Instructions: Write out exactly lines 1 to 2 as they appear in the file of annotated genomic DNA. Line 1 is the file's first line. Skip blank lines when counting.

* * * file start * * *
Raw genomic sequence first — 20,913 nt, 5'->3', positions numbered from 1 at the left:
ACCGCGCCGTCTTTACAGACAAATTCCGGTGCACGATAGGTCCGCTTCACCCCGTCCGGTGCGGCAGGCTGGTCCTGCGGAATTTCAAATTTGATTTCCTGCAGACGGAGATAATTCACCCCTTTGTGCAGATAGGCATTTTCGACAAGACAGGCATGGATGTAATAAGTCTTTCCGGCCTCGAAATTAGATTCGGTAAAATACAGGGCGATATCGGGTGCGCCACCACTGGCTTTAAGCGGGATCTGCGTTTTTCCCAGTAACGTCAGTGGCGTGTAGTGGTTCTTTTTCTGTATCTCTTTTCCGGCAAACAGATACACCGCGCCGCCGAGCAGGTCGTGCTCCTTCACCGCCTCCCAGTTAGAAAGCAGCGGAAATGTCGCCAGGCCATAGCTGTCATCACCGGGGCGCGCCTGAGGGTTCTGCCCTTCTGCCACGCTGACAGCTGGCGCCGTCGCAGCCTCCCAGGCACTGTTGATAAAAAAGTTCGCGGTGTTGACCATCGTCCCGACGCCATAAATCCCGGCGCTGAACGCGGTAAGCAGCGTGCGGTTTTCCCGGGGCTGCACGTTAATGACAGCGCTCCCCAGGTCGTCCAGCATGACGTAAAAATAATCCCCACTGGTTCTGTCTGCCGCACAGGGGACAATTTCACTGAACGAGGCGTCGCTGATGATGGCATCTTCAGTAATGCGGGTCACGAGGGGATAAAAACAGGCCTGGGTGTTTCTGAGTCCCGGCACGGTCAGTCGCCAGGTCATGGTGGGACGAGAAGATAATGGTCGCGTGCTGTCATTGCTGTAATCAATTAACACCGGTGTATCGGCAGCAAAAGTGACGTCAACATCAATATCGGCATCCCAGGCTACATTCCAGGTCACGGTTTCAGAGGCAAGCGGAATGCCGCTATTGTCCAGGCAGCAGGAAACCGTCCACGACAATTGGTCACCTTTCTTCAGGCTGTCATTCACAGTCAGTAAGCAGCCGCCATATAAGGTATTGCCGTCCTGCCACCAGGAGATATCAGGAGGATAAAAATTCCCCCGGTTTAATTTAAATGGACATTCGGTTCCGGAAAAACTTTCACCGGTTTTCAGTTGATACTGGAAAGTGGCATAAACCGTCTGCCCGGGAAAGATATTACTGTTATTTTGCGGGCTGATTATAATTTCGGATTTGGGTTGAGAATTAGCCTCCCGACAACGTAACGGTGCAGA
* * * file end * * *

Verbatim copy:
Raw genomic sequence first — 20,913 nt, 5'->3', positions numbered from 1 at the left:
ACCGCGCCGTCTTTACAGACAAATTCCGGTGCACGATAGGTCCGCTTCACCCCGTCCGGTGCGGCAGGCTGGTCCTGCGGAATTTCAAATTTGATTTCCTGCAGACGGAGATAATTCACCCCTTTGTGCAGATAGGCATTTTCGACAAGACAGGCATGGATGTAATAAGTCTTTCCGGCCTCGAAATTAGATTCGGTAAAATACAGGGCGATATCGGGTGCGCCACCACTGGCTTTAAGCGGGATCTGCGTTTTTCCCAGTAACGTCAGTGGCGTGTAGTGGTTCTTTTTCTGTATCTCTTTTCCGGCAAACAGATACACCGCGCCGCCGAGCAGGTCGTGCTCCTTCACCGCCTCCCAGTTAGAAAGCAGCGGAAATGTCGCCAGGCCATAGCTGTCATCACCGGGGCGCGCCTGAGGGTTCTGCCCTTCTGCCACGCTGACAGCTGGCGCCGTCGCAGCCTCCCAGGCACTGTTGATAAAAAAGTTCGCGGTGTTGACCATCGTCCCGACGCCATAAATCCCGGCGCTGAACGCGGTAAGCAGCGTGCGGTTTTCCCGGGGCTGCACGTTAATGACAGCGCTCCCCAGGTCGTCCAGCATGACGTAAAAATAATCCCCACTGGTTCTGTCTGCCGCACAGGGGACAATTTCACTGAACGAGGCGTCGCTGATGATGGCATCTTCAGTAATGCGGGTCACGAGGGGATAAAAACAGGCCTGGGTGTTTCTGAGTCCCGGCACGGTCAGTCGCCAGGTCATGGTGGGACGAGAAGATAATGGTCGCGTGCTGTCATTGCTGTAATCAATTAACACCGGTGTATCGGCAGCAAAAGTGACGTCAACATCAATATCGGCATCCCAGGCTACATTCCAGGTCACGGTTTCAGAGGCAAGCGGAATGCCGCTATTGTCCAGGCAGCAGGAAACCGTCCACGACAATTGGTCACCTTTCTTCAGGCTGTCATTCACAGTCAGTAAGCAGCCGCCATATAAGGTATTGCCGTCCTGCCACCAGGAGATATCAGGAGGATAAAAATTCCCCCGGTTTAATTTAAATGGACATTCGGTTCCGGAAAAACTTTCACCGGTTTTCAGTTGATACTGGAAAGTGGCATAAACCGTCTGCCCGGGAAAGATATTACTGTTATTTTGCGGGCTGATTATAATTTCGGATTTGGGTTGAGAATTAGCCTCCCGACAACGTAACGGTGCAGA